The design of a fly reel is similar to that of a centerpin reel, which are a traditional type of fishing reel used by anglers in the past, but that are now hardly used anymore. Just like a centerpin reel, a fly reel consists of a single spool that rotates around a center pin, and is designed to handle thick fly fishing line effectively.
Traditionally, fly reels were built without a drag system, so the angler had to apply drag to the line by pressing his thumb on the spool, though nowadays most of them do include a drag system.
Fly reels come in a wide range of sizes and strengths, built for fish of various sizes, ranging from brook trout to salmon. In the past, this type of fishing was reserved for salmonid species, but nowadays it has been adapted to many other scenarios, including saltwater fly fishing for species such as mackerel and trevally.
5. Offshore reel
Offshore reels are basically large spinning reels that are extra powerful and extra durable.
They must be able to handle conditions that would ordinarily wreck other fishing reels. This includes battling exceptionally strong fish, such as tuna, or sailfish. In addition, they must also be able to handle the corrosive saltwater conditions without impairment of their performance.
Because of the punishment that offshore reels need to handle without flinching, they tend to be among the priciest reel models around, especially if you want the best quality available.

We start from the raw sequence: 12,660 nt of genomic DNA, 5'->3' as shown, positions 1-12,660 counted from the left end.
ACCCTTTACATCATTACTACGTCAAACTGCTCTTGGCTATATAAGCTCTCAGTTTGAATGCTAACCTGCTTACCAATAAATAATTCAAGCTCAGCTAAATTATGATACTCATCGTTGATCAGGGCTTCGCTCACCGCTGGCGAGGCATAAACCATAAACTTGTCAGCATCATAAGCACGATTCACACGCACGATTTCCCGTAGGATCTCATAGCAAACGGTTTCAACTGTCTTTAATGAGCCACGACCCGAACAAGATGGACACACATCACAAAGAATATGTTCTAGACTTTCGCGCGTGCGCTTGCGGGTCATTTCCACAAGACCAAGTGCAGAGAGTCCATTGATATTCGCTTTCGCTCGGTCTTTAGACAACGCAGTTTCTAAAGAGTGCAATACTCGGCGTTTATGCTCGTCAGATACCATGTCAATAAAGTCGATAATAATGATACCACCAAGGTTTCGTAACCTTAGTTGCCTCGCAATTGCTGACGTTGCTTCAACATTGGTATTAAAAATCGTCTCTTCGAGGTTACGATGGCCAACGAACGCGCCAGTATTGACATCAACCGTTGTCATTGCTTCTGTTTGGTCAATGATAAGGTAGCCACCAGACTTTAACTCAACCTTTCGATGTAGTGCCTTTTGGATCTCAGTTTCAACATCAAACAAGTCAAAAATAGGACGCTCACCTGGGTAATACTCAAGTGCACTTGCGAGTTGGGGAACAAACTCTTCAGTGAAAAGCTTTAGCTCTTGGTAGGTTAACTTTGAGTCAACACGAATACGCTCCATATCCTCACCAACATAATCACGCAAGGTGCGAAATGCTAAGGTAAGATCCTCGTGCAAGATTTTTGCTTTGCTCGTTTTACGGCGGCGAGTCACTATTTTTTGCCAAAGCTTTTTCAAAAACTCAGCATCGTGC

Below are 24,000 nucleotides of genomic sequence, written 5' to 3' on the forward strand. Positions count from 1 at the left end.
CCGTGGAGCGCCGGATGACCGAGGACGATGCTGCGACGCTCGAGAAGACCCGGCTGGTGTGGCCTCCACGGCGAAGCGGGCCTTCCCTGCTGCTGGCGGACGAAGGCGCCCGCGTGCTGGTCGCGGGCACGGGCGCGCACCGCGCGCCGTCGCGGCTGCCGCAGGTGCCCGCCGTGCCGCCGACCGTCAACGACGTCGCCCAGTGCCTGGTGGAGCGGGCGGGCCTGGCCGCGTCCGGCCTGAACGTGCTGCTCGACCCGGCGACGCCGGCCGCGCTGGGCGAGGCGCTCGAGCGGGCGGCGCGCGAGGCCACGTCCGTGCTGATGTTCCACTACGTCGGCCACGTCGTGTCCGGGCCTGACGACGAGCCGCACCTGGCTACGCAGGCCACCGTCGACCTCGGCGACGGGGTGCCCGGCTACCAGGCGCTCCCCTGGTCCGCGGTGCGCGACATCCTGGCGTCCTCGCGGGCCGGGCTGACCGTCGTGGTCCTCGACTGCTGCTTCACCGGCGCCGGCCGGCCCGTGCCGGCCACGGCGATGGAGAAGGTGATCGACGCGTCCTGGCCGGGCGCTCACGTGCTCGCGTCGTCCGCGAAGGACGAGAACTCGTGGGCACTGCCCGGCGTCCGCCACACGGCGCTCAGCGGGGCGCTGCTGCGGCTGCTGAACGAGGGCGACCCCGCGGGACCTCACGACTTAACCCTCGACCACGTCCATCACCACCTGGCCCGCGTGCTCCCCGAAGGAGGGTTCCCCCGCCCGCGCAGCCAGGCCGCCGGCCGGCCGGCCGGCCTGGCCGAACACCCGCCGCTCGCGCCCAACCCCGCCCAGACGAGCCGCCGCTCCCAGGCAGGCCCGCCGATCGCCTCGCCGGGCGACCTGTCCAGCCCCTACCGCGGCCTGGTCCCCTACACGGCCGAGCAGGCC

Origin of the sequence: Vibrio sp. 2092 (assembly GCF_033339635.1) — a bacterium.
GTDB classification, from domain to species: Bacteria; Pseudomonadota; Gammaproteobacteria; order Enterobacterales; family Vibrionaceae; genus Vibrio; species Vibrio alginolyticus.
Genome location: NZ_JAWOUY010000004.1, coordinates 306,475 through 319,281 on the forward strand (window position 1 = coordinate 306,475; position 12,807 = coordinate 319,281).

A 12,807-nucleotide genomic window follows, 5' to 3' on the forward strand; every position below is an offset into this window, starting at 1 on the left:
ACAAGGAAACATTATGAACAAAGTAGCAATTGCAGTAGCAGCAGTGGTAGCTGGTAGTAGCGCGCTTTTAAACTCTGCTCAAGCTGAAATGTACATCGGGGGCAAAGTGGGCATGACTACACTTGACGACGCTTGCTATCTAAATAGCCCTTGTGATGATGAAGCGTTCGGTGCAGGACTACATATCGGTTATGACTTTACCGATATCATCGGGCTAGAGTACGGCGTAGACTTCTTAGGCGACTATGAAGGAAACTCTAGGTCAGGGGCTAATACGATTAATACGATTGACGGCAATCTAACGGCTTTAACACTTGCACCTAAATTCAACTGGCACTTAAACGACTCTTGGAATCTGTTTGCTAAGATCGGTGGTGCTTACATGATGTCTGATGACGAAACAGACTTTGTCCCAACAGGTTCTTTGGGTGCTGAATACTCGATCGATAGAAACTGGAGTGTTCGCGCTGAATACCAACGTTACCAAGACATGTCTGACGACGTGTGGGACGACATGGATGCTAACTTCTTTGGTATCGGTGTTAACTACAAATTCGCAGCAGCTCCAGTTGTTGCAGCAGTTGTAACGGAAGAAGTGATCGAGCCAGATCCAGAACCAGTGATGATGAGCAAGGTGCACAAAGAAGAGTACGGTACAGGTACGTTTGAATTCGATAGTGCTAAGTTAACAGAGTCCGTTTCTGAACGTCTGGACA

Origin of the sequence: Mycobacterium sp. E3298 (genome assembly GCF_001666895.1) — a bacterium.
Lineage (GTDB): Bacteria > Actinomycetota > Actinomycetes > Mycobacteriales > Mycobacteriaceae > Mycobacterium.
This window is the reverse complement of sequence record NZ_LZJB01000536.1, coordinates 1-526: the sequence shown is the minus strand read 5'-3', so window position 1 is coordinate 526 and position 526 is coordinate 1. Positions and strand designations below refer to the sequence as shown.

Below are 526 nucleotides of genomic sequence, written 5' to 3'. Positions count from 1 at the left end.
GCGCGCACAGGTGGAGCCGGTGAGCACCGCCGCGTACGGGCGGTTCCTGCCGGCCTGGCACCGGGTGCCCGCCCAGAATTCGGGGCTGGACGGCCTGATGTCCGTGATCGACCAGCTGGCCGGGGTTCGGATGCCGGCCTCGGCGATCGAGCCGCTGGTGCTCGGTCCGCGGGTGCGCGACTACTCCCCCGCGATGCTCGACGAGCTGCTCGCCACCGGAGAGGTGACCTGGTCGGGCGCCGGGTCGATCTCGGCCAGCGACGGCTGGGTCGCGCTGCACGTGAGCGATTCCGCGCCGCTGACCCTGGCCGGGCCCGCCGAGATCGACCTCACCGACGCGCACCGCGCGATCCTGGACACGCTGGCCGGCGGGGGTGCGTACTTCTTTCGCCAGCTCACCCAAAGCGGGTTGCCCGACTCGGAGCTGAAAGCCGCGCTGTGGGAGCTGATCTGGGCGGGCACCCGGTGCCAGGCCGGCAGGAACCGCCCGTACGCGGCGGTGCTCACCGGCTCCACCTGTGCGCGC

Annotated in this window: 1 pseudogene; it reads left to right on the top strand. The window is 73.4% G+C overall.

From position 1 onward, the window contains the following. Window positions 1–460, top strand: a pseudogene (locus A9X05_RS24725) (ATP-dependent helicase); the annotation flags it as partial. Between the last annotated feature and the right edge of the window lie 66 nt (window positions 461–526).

But if you’re out on the ocean to catch a trophy sized fish, you’ll be glad if you have a strong offshore fish reel that won’t let you down during a long battle.
6. Trolling reel (conventional reel)
The trolling reel (also called conventional reel or big game reel) is used for offshore trolling for big game fish such as marlin or sailfish, as well as deep sea fishing. In some cases, it is also used for heavy freshwater trolling for salmon or muskie.
The conventional reel has a very simple design with a rotating spool, and is basically built for size, strength, and the ability to hold a lot of heavy duty braided line.
One of the essential features of a trolling reel is its powerful and smooth drag system for handling extended battles with exceptionally large and strong fish.
Apart from the strong brake system that can be adjusted easily (either with a lever or star system), it also has a large capacity for heavy pound braid.